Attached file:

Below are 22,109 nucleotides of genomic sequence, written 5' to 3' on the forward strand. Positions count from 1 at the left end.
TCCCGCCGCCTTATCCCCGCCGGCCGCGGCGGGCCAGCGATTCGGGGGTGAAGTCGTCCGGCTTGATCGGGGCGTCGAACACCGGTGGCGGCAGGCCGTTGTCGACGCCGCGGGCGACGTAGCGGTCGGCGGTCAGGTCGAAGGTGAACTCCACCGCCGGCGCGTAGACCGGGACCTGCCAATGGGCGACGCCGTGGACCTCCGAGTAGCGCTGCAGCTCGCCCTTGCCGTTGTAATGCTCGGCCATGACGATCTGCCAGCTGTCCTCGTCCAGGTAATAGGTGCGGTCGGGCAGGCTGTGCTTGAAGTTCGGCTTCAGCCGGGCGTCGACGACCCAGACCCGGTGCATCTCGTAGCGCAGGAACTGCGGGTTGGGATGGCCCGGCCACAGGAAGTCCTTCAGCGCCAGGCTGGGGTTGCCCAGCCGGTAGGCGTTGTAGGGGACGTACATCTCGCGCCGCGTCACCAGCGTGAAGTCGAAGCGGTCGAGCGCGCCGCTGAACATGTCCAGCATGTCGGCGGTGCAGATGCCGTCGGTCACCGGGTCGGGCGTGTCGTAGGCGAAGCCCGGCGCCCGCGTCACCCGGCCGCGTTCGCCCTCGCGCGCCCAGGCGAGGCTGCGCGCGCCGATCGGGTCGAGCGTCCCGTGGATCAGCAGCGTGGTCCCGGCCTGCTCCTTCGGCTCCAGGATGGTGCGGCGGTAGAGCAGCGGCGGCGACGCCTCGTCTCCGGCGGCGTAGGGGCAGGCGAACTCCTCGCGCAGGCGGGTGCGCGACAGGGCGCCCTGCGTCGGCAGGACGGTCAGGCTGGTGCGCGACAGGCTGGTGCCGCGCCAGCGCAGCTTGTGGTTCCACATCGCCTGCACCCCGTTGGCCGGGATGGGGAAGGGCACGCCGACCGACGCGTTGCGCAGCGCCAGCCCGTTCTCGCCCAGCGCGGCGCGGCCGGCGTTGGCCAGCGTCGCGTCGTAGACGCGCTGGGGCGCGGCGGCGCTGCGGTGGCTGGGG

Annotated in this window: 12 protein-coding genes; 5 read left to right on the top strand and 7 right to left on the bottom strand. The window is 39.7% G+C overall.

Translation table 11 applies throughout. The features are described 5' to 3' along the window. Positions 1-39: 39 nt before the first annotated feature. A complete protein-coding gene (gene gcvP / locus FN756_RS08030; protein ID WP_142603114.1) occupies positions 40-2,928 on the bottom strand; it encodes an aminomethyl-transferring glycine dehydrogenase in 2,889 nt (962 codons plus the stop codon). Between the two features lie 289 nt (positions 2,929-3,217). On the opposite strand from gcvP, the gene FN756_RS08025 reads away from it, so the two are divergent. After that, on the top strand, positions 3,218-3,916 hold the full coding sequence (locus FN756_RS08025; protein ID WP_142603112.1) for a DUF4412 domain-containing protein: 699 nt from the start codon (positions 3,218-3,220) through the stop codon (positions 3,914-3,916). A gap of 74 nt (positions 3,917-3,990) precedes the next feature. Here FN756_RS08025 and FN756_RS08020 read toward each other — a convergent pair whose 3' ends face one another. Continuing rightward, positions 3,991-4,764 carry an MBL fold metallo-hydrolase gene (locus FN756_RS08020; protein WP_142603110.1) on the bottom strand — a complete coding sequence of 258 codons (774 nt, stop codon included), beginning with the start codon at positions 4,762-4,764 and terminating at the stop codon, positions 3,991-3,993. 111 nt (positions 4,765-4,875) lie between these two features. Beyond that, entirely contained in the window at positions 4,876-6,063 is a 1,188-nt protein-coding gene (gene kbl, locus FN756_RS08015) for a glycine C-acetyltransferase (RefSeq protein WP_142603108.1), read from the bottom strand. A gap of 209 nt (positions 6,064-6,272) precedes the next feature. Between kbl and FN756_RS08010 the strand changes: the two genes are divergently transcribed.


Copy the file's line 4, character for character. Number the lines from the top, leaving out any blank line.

Translation table 11 applies throughout. The features are described 5' to 3' along the window. Positions 1-39: 39 nt before the first annotated feature. A complete protein-coding gene (gene gcvP / locus FN756_RS08030; protein ID WP_142603114.1) occupies positions 40-2,928 on the bottom strand; it encodes an aminomethyl-transferring glycine dehydrogenase in 2,889 nt (962 codons plus the stop codon). Between the two features lie 289 nt (positions 2,929-3,217). On the opposite strand from gcvP, the gene FN756_RS08025 reads away from it, so the two are divergent. After that, on the top strand, positions 3,218-3,916 hold the full coding sequence (locus FN756_RS08025; protein ID WP_142603112.1) for a DUF4412 domain-containing protein: 699 nt from the start codon (positions 3,218-3,220) through the stop codon (positions 3,914-3,916). A gap of 74 nt (positions 3,917-3,990) precedes the next feature. Here FN756_RS08025 and FN756_RS08020 read toward each other — a convergent pair whose 3' ends face one another. Continuing rightward, positions 3,991-4,764 carry an MBL fold metallo-hydrolase gene (locus FN756_RS08020; protein WP_142603110.1) on the bottom strand — a complete coding sequence of 258 codons (774 nt, stop codon included), beginning with the start codon at positions 4,762-4,764 and terminating at the stop codon, positions 3,991-3,993. 111 nt (positions 4,765-4,875) lie between these two features. Beyond that, entirely contained in the window at positions 4,876-6,063 is a 1,188-nt protein-coding gene (gene kbl, locus FN756_RS08015) for a glycine C-acetyltransferase (RefSeq protein WP_142603108.1), read from the bottom strand. A gap of 209 nt (positions 6,064-6,272) precedes the next feature. Between kbl and FN756_RS08010 the strand changes: the two genes are divergently transcribed.